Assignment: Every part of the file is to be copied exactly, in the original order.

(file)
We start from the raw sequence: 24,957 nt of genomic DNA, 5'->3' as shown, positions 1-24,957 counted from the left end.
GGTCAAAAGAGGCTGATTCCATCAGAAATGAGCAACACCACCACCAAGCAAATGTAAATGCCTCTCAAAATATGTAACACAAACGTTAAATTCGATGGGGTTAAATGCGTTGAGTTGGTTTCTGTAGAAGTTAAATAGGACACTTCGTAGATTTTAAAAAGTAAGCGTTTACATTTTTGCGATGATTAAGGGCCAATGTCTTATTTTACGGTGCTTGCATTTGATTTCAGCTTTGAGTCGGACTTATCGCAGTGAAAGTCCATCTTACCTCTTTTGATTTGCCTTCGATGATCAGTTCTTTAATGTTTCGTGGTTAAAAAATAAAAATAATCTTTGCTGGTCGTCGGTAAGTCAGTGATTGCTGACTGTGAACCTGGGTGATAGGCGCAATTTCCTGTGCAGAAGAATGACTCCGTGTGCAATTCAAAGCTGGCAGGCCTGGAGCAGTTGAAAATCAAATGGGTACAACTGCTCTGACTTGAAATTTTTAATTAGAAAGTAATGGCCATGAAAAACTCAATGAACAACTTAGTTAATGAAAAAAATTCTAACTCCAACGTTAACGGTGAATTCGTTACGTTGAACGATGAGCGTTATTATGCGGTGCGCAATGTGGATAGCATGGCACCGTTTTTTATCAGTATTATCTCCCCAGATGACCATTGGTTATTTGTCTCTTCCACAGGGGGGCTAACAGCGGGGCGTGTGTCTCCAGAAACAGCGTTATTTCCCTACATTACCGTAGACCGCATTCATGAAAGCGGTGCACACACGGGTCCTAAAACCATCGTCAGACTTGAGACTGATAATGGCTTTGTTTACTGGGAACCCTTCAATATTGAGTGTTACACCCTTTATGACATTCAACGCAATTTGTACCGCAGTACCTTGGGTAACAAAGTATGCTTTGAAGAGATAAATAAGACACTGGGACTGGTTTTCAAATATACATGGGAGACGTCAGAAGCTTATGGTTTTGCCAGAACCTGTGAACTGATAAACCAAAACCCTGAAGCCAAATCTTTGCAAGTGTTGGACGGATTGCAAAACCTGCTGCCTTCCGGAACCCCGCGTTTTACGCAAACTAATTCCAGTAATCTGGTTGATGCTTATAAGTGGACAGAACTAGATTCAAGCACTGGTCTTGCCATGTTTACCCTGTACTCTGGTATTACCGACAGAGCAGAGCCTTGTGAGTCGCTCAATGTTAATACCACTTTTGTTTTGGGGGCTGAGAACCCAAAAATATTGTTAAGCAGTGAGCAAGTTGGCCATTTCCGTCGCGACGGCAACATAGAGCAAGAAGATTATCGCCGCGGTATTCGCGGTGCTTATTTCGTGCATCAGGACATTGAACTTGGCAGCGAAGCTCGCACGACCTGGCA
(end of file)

We start from the raw sequence: 24,957 nt of genomic DNA, 5'->3' as shown, positions 1-24,957 counted from the left end.
GGTCAAAAGAGGCTGATTCCATCAGAAATGAGCAACACCACCACCAAGCAAATGTAAATGCCTCTCAAAATATGTAACACAAACGTTAAATTCGATGGGGTTAAATGCGTTGAGTTGGTTTCTGTAGAAGTTAAATAGGACACTTCGTAGATTTTAAAAAGTAAGCGTTTACATTTTTGCGATGATTAAGGGCCAATGTCTTATTTTACGGTGCTTGCATTTGATTTCAGCTTTGAGTCGGACTTATCGCAGTGAAAGTCCATCTTACCTCTTTTGATTTGCCTTCGATGATCAGTTCTTTAATGTTTCGTGGTTAAAAAATAAAAATAATCTTTGCTGGTCGTCGGTAAGTCAGTGATTGCTGACTGTGAACCTGGGTGATAGGCGCAATTTCCTGTGCAGAAGAATGACTCCGTGTGCAATTCAAAGCTGGCAGGCCTGGAGCAGTTGAAAATCAAATGGGTACAACTGCTCTGACTTGAAATTTTTAATTAGAAAGTAATGGCCATGAAAAACTCAATGAACAACTTAGTTAATGAAAAAAATTCTAACTCCAACGTTAACGGTGAATTCGTTACGTTGAACGATGAGCGTTATTATGCGGTGCGCAATGTGGATAGCATGGCACCGTTTTTTATCAGTATTATCTCCCCAGATGACCATTGGTTATTTGTCTCTTCCACAGGGGGGCTAACAGCGGGGCGTGTGTCTCCAGAAACAGCGTTATTTCCCTACATTACCGTAGACCGCATTCATGAAAGCGGTGCACACACGGGTCCTAAAACCATCGTCAGACTTGAGACTGATAATGGCTTTGTTTACTGGGAACCCTTCAATATTGAGTGTTACACCCTTTATGACATTCAACGCAATTTGTACCGCAGTACCTTGGGTAACAAAGTATGCTTTGAAGAGATAAATAAGACACTGGGACTGGTTTTCAAATATACATGGGAGACGTCAGAAGCTTATGGTTTTGCCAGAACCTGTGAACTGATAAACCAAAACCCTGAAGCCAAATCTTTGCAAGTGTTGGACGGATTGCAAAACCTGCTGCCTTCCGGAACCCCGCGTTTTACGCAAACTAATTCCAGTAATCTGGTTGATGCTTATAAGTGGACAGAACTAGATTCAAGCACTGGTCTTGCCATGTTTACCCTGTACTCTGGTATTACCGACAGAGCAGAGCCTTGTGAGTCGCTCAATGTTAATACCACTTTTGTTTTGGGGGCTGAGAACCCAAAAATATTGTTAAGCAGTGAGCAAGTTGGCCATTTCCGTCGCGACGGCAACATAGAGCAAGAAGATTATCGCCGCGGTATTCGCGGTGCTTATTTCGTGCATCAGGACATTGAACTTGGCAGCGAAGCTCGCACGACCTGGCA